The 2017 update recommends against using adaptive servo-ventilation in patients with heart failure and central sleep apnea.5 A recent study found that these patients had higher mortality when this type of ventilation was used.10 A decision to refer a patient for a sleep study should be based on clinical judgment.2


The 2013 guideline outlined optimal medications, as defined by the term guideline-directed medical therapy, for patients with stage C heart failure with reduced ejection fraction. This therapy consists of angiotensin-converting enzyme (ACE) inhibitors (or angiotensin receptor blockers [ARBs] for patients who cannot tolerate ACE inhibitors), and one of three beta-blockers (bisoprolol, carvedilol, or metoprolol succinate).2

Additional therapy for certain patients may include loop diuretics, aldosterone receptor antagonists, anticoagulants, digoxin, and combination hydralazine/isosorbide dinitrate.2


The 2017 update discusses new pharmacologic therapies for patients with stage C heart failure with reduced ejection fraction: an angiotensin receptor-neprilysin inhibitor (ARNI) and a sinoatrial node modulator. The update was proceeded by two important studies that have led to a global change in pharmacologic treatment guidelines for heart failure. Implementing these therapies has been shown to reduce heart failure–related hospitalizations and reduce cardiovascular and all-cause mortality.11


In the Prospective Comparison of Angiotensin Receptor Neprilysin Inhibitor with ACE inhibitor to Determine Impact on Global Mortality and Morbidity in Heart Failure (PARADIGM-HF) trial, the ARNI (a combination of sacubitril and valsartan) demonstrated its superiority in reducing mortality and morbidity risk compared with the gold standard, the ACE inhibitor enalapril.12 Patients taking the ARNI had a 20% reduction in cardiovascular mortality and reduced hospitalizations for heart failure over 27 months compared with patients receiving a target dose of 10 mg enalapril twice daily.12 Using data from the PARADIGM-HF trial, researchers estimated that patients treated with an ARNI instead of an ACE inhibitor or ARB would gain an additional 1 to 2 years of life and have a significant reduction in hospitalizations.13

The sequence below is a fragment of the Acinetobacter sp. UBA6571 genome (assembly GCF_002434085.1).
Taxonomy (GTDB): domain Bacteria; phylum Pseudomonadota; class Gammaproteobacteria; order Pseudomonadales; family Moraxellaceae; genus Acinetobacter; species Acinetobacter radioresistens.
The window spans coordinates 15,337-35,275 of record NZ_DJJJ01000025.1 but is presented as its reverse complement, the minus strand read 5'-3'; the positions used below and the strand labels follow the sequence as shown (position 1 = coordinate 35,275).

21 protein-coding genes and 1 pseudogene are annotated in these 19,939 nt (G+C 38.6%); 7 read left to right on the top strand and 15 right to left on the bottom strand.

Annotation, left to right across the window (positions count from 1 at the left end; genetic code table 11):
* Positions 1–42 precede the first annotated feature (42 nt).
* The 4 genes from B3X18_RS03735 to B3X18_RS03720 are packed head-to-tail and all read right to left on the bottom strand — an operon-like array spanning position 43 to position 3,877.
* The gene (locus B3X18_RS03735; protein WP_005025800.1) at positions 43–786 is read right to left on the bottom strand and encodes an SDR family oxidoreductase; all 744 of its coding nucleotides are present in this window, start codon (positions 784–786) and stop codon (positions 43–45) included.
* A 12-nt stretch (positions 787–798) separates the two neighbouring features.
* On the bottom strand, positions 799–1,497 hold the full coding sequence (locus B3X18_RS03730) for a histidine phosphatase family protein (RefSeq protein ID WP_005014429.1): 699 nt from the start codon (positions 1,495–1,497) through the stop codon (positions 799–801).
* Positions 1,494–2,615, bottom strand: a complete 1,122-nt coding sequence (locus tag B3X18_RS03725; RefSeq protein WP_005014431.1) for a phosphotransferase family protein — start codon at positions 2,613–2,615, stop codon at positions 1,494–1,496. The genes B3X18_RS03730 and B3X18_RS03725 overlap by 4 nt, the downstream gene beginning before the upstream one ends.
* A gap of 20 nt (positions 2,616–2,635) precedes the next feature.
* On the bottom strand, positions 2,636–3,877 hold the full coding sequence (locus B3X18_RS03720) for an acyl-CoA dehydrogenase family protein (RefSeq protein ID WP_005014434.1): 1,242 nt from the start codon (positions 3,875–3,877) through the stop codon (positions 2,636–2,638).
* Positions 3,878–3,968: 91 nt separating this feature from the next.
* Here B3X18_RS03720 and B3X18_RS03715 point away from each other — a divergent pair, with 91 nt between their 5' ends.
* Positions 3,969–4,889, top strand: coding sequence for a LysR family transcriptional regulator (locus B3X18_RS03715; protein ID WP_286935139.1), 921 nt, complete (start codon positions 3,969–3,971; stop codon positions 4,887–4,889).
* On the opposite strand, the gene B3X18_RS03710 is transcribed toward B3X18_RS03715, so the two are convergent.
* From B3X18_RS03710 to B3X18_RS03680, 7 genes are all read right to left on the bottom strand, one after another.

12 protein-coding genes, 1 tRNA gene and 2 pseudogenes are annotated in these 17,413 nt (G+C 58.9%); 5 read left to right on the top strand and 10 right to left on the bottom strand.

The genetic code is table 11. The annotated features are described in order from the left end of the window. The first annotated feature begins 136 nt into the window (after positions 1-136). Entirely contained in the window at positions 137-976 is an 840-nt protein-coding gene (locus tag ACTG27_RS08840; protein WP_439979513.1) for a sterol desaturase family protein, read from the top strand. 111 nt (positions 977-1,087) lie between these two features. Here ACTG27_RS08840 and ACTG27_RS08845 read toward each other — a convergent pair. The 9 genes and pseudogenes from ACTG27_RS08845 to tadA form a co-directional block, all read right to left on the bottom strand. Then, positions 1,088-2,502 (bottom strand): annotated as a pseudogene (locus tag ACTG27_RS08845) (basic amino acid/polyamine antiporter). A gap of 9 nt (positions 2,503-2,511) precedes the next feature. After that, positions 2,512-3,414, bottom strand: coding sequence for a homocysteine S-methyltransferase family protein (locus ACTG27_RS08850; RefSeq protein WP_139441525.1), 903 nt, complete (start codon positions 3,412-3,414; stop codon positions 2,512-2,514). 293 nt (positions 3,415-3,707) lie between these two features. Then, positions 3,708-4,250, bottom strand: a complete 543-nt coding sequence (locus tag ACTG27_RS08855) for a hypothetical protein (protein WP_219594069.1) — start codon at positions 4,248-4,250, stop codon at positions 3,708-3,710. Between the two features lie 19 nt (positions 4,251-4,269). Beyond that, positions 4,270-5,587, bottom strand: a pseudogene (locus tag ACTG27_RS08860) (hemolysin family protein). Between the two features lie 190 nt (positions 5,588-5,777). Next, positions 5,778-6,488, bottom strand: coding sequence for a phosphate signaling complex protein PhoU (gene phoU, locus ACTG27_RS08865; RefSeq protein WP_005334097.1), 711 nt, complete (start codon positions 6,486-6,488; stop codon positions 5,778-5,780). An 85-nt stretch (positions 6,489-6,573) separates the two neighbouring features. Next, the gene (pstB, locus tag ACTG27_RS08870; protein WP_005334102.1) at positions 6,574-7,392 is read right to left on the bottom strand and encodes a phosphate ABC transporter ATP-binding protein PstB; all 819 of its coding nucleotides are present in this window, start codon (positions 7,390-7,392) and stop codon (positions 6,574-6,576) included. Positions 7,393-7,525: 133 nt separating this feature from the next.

Neprilysin is a neutral endopeptidase that is elevated in patients with heart failure.11 Primarily found in the kidney, it can exist in numerous tissues, including the vascular smooth muscle, lung, and cardiac myocytes. Neprilysin breaks down and inactivates many peptides that have vasodilatory and other favorable cardiovascular effects, such as the atrial and B-type natriuretic peptides, bradykinin, and adrenomedullin.14 However, neprilysin also has favorable cardiovascular effects: it can inactivate systemic vasoconstrictors such as endothelin I and angiotensin II.14 Because sacubitril for neprilysin inhibition alone would have mixed effects in managing patients with heart failure with reduced ejection fraction, it has been combined with the ARB valsartan to minimize the undesirable effects of angiotensin II.

One of the first studies to demonstrate the potential benefit of neprilysin inhibition for patients with heart failure was the IMPRESS randomized trial, which compared vasopeptidase inhibitor, omapatrilat, and lisinopril on exercise tolerance and morbidity in patients with heart failure. Omapatrilat is a dual inhibitor of ACE and neprilysin.15 In the IMPRESS trial, omapatrilat showed a greater reduction in risk of death or hospitalization for heart failure than enalapril alone; however, the effect was based on a small number of clinical events observed in patients who were treated for 6 months.16

Subsequently, the Omapatrilat Versus Enalapril Randomized Trial of Utility in Reducing Events (OVERTURE) study was performed to definitively compare the effects of omapatrilat and enalapril on outcomes in patients with heart failure.15 The study determined that omapatrilat reduced morbidity and mortality of patients with moderate to severe heart failure compared with enalapril alone.15 The OVERTURE trial was ended because of an associated increased risk of angioedema.15 This study confirmed the potential value of neprilysin inhibition in addition to RAAS modulation for patients with heart failure, and ultimately resulted in the development of the ARNI.